I feel overwhelmed and blessed completely and very, very grateful. When you look at your career starting from a point where people kind of discourage you when you're studying in college, and want you to pursue regular career, which is in those days in early 90s, was tobecome, you know, engineer work in an MNC or MBA, do further studies. And everybody was like, you know, "You can do music on the side, but you cannot let go of your career, you should have a career which is regular," and then through the odds you still pursue your own, rather, follow your heart and you follow your passion, and you make music and you make a living out of it and slowly get the accolades and get bouquets and sometimes the brickbats as well, but finally, when you do win a National Award and other words in the film industry and other industry, I mean, other realms of the music industry, you feel indicated like I knew I would do something with it.

And you also send a message to others who are trying to pursue this as a career. And they also feel emboldened and they feel that they can choose to be a musician and not do any job that they perhaps might not like to do or don't feel comfortable doing. So I think it's important to be kind of role models, if not role models at least flagbearers that, we are somewhat recognized and we are respected and it can be a very lucrative profession as well. So, my journey so far has been fantabulous. No complaints. I have the best job in the world, and I'm ever so grateful.

4. Different composers could potentially approach the same scene with strikingly different music. Would you say there can be 'wrong' and 'right' musical decisions for some scenes? In which way can some film music be considered 'definitive'?

There is no right and wrong music in particular and the composer sometimes uses music which is totally counter to what the scene requires.

There could be a very aggressive action scene, but the music playing behind could be very soothing, operatic, dreamy and they incorporate stylized treatment. And that works brilliantly well.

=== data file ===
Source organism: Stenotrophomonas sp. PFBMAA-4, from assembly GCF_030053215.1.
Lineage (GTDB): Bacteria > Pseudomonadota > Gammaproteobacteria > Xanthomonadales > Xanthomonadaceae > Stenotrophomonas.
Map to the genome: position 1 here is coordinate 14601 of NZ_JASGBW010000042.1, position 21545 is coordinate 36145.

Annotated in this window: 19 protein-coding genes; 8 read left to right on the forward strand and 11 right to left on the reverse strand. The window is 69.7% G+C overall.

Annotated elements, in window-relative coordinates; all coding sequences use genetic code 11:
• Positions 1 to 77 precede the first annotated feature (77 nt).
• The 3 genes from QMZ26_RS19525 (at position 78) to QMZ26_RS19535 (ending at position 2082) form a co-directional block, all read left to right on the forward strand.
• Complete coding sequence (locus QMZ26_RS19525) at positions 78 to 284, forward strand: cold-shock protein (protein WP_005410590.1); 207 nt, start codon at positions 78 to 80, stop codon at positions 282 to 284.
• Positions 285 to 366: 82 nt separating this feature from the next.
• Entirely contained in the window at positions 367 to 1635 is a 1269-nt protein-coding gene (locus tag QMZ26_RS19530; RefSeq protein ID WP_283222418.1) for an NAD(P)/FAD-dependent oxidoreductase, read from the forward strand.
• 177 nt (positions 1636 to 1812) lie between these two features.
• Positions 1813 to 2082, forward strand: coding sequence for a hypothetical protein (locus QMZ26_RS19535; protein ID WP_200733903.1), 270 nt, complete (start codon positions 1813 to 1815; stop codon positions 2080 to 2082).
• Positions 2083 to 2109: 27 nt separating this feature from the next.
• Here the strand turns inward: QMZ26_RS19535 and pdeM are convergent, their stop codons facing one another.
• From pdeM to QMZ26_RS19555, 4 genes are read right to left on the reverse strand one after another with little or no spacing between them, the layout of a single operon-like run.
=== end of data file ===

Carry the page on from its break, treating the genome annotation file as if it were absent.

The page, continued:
And counter is also applicable when there's a very soft scene and the music could be very drastic and imposing and they both work. It's all the vision of the director and the composer is in tandem. When a film is made and watched by a lot of people and it becomes a hit, that piece of music becomes iconic. It stays with you.

Music can be definitive. Certain movies have certain themes, which are iconic like the Star Wars film series, and JAWS for that matter. You know, whether it's Jurassic Park in movies like The iconic themes or whether it's the Mission Possible series, these themes no matter what other music you put in those scenes, they will not work because those themes stand the test of time. And they become iconic and they remain forever. They imprint a very indelible mark in one's memory.

So, I think yes, it can be definitive and it should be definitive once the film is seen and appreciated. And it goes on to various platforms that people watch.

5. What do improvisation and composition mean to you and what, to you, are their respective merits?

Yes, improvisation is very important. You have to come up with something new and different and unique, which has a signature to a particular film. It shouldn't sound like music you've heard before another film, which tends to happen more often not and composition part of it as well as how you create something new, which is identifiable to that film and the characters of that film.

And their respective merits are very important. You have to be obviously very skilled in your form, that you are able to distinguish between the two and make something new and worthwhile where people think there is a memorable hook or a feeling or a style to the music that you create.

6. What’s more in the pipeline for you in terms of the upcoming projects ?

My future projects include

1. Jogi, a fantastic film by Ali Abbas Zafar that stars Diljit Dosanjh. I’ve done the Background score for it and  a couple of songs in it.. a fantabulous film based on the 1984 Sikh riots..  it’s out on the 16th of September on Netflix.

2. ‘Kathputli’ starring Akshay Kumar, directed by Ranjit Tiwari… Again a fantastic film.

3.  Bloody Daddy, an Ali Abbas Zafar film that stars Shahid Kapoor..

4. I am also working on Adbhut, starring Nawazuddin Siddiqui directed by Sabbir Khan